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A small place below heaven

En route to Vaishno Devi you cross Katra, a town that sees nearly four million pilgrims every year, writes Madhusree Chatterjee.

india Updated: Sep 01, 2007 00:16 IST

En route to Vaishno Devi you cross Katra, a town that sees nearly four million pilgrims every year

I was glad that I did not get off the bus at Jammu on that soggy Wednesday morning, but continued to head upwards on the Jammu-Patnitop highway, snaking along the Tawi river.

The sun broke the banks of clouds midway, and Katra, the base camp for the trek to the hilltop shrine of Vaishno Devi, lay sprawled like a picture postcard on the slopes.

At 2,500 feet, Katra bustles with a life of its own. Every year, nearly four million pilgrims pass through the town that fuses a bit of the pahadi countryside with the modern trappings of civilisation.

It was well past breakfast time when I arrived at Katra. But the town, which plays host to devotees from across social divides, was not ready to take in an itinerant wholly dependent on plastic money. The hotels that I opted for either did not have provisions for hospitality-on-credit or their punching machines were out of order.

For a pilgrimage centre of such magnitude — pilgrims swear by the holy aura of Katra even before trudging up the hills for their trysts with Devi Mata — the town scored rather low on comfort hotels.

I stayed in a four-star property off the city square, Hotel Asia Vaishno Devi, the only one that accepted credit cards. A tour operator in the city’s main market informed me Hotel Asia’s punching machine was in order and hotel bore a ‘diamond’ tag.

It is not that Katra is a desert, sheltered from the rain-laden winds of the seas as school geography describes. According to the local tourism information cell, the town had 500 hotels, both big and small, including a few star properties. The Country Inn Suites runs a cosy retreat, five km out of the town, along the highway.

But the problem is Katra is the only way to Vaishno Devi; and those who are not willing to check into one of the better hotels in Jammu and hitch a chopper ride to the shrine have to stay somewhere near the city square. Most of the lodges there are the budget type: double storied matchbox like cubbyholes with ungainly facades, each one a replica of the other. They are full of pests, who are genial night-guests and keep lonesome souls company. The menu is standard — simple vegetarian because of the explosion of faith all around. And bland, a bit strong on the colours though!

Need a rub?

“Most of our guests require hot oil massages after the day’s climb. And sauna baths too,” the over-friendly manager with the bulging beer belly told me at the hotel.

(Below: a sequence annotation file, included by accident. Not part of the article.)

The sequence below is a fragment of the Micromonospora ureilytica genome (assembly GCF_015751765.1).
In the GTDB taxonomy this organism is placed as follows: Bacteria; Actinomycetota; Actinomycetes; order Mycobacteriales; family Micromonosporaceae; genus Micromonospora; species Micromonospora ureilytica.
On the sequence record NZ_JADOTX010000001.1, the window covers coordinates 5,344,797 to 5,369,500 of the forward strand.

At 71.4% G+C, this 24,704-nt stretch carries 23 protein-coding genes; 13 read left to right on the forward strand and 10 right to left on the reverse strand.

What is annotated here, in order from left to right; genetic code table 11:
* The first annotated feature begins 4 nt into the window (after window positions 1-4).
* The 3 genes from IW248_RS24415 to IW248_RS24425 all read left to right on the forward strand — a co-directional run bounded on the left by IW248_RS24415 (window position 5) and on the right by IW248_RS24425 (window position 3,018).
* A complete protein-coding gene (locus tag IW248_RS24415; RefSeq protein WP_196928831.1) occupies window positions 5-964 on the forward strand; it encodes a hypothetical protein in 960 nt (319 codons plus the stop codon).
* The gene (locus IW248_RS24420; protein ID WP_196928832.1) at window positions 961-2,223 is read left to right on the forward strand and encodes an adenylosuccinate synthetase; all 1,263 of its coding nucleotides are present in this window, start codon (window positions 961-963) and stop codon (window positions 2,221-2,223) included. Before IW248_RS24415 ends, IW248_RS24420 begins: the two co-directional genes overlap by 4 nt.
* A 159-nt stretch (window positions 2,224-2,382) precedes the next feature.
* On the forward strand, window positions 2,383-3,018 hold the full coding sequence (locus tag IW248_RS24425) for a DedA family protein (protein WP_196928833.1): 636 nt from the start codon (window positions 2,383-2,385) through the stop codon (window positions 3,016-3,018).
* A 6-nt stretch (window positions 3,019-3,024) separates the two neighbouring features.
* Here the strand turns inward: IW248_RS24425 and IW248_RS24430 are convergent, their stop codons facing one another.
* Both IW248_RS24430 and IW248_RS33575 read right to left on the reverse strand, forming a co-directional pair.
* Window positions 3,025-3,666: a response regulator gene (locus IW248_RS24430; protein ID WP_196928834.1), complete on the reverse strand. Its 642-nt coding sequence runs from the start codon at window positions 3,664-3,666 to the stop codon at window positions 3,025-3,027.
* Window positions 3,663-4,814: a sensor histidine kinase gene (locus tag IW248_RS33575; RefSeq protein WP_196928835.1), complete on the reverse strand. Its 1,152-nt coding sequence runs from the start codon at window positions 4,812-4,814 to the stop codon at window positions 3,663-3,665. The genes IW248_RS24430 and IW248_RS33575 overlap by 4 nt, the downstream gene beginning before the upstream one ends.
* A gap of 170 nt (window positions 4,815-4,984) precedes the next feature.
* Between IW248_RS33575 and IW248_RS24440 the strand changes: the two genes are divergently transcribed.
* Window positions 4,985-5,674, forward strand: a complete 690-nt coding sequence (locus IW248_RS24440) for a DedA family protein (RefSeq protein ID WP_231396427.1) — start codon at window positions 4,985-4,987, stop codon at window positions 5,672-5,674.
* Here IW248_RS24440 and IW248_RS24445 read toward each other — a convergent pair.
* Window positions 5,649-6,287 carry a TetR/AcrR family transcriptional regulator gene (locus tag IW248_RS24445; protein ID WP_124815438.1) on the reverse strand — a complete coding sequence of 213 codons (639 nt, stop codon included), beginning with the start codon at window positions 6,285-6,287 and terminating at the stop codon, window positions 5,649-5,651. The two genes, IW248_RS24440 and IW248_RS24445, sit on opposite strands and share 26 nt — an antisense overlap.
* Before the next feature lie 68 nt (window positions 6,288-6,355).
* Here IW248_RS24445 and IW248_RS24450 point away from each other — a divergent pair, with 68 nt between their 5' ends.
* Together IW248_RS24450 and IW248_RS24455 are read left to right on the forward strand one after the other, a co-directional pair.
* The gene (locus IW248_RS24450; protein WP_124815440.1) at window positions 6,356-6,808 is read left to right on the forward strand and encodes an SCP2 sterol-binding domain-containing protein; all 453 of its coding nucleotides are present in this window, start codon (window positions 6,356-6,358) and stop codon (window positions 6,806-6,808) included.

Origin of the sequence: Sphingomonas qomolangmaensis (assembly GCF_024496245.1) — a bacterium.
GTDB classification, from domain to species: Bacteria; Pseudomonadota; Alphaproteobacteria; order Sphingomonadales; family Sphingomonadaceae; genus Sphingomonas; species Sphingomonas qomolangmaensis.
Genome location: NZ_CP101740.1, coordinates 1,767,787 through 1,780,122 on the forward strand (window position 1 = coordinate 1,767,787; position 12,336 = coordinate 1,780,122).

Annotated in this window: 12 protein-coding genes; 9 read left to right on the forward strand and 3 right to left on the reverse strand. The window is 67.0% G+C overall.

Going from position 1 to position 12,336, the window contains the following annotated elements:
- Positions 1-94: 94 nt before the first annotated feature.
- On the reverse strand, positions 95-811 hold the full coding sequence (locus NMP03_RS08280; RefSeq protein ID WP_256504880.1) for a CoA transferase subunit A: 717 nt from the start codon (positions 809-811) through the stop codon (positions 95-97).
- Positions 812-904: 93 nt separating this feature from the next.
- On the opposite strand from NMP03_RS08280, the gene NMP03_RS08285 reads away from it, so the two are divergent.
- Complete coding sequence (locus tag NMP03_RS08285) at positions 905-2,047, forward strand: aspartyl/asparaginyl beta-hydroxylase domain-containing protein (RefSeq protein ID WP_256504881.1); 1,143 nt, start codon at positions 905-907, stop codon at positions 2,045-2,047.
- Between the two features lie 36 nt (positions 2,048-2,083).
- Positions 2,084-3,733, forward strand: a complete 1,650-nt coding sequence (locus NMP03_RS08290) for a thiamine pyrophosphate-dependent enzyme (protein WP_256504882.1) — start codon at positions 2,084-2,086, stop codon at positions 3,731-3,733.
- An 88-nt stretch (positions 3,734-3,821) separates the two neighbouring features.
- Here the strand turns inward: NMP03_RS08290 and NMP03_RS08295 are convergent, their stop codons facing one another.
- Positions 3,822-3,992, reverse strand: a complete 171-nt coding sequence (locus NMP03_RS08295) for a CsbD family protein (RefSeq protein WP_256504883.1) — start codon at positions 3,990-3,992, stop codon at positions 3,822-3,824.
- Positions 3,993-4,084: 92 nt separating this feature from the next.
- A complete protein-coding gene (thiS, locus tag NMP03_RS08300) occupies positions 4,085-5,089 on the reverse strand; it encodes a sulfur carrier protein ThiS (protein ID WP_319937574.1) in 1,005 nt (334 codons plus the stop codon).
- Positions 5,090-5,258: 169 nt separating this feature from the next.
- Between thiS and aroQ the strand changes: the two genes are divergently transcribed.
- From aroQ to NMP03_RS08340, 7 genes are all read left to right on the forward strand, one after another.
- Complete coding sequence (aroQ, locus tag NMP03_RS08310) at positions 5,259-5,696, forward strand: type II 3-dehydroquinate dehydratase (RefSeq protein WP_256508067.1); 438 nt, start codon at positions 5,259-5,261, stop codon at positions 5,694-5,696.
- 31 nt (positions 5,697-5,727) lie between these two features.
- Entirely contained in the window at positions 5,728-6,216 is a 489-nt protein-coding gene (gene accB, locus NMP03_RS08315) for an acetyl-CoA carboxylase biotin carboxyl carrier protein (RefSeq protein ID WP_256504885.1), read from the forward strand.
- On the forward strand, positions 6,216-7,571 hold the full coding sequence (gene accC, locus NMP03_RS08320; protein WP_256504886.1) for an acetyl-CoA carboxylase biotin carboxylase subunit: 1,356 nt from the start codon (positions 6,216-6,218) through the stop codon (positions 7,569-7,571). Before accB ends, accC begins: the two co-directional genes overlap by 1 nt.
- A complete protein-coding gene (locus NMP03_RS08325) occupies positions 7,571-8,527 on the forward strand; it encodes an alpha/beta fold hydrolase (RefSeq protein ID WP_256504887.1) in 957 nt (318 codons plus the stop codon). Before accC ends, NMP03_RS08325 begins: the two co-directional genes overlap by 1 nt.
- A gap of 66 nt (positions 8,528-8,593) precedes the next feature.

Being a health freak, I was naturally curious to peep into the therapy and massage chamber.

The experience tickled the cat in me. A cramped room, with a narrow bed and an even smaller sauna bath attached to it offered the services a young, slightly effeminate masseur. He claimed to be an expert in aroma oils. “Let me give you a thorough massage as you must be feeling tired,” insisted the therapist, in his late twenties. I wanted to know his list of clients before making up my mind. “Mostly women, the foreigners who come here. They can’t take the journey uphill. Sometimes, even families opt for body massages.”

But didn’t the health club have a woman to attend to the fairer sex? “No, I am good enough,” shot back the oil expert. A rather frightening picture crossed my mind: the lone woman, flush with faith, and the supple hands of the masseur.

The manager said such massages were passé; but I felt somewhat ancient standing in the overdone lobby of the hotel. I quietly retreated to my room, after generously tipping the masseur for the massage that never was.

It is the seamy underside of holistic holidays — especially religious and spa tourism, which have just joined the niche club. As the business of peddling sex gets bigger, fitness-cum-massage centres, five-star hotels and retreats are changing the “pleasure” codes.

Out of order

One reason why Katra has not been able to build nodal tourist infrastructure is poor-planning. Lodges stand cheek by jowl along the thoroughfare; the town has only one high street worth its name, which is an extension of the highway from Jammu that ends at the taxi stand and stables at the base of Trikut hills.

The Jammu and Kashmir government has not bothered to rope in top-of-the-line hospitality chains for branded stays, he alleges.

The few-odd luxury hotels are mostly private enterprises.

The local economy is in a shambles because there is no plough-back. The horse ride costs Rs 500 — to and fro. But the horse-keepers make only Rs 100 a day. The rest goes to the yatra fund.

The bazaars lining the track uphill have nothing special to boast of. It’s all available in Jammu at a much cheaper price. The revenue is split between the hotels — there’s no organisation to speak of — and the transporters. The city is probably left out in the cold.

A different view

But by then, my mount had already cantered up 1,000 feet and I realised the futility of being a resident of Planet Earth.

The heavens are a better refuge. The Vaishno Devi Shrine Board has done a wonderful job of maintaining the shrine, unlike the Katra municipality. Clean, disciplined and “no-litter”. It was almost 3 pm when I trotted through Sanji Chat, the highest point en route, after negotiating three smaller temples at Banganga, Charanpadhuka and Adhuwari on the way. A gentle breeze touched my face as I galloped down the Chat to the shrine, at a slightly lower elevation nestled like a pearl among the green hills, at Bhawan.

A canopied track took me to Mata Vaishno Devi in her damp little alcove inside the hills. The insurgencies and unrests of the world for once seemed galaxies away.

Jai Ma Bhavani!!!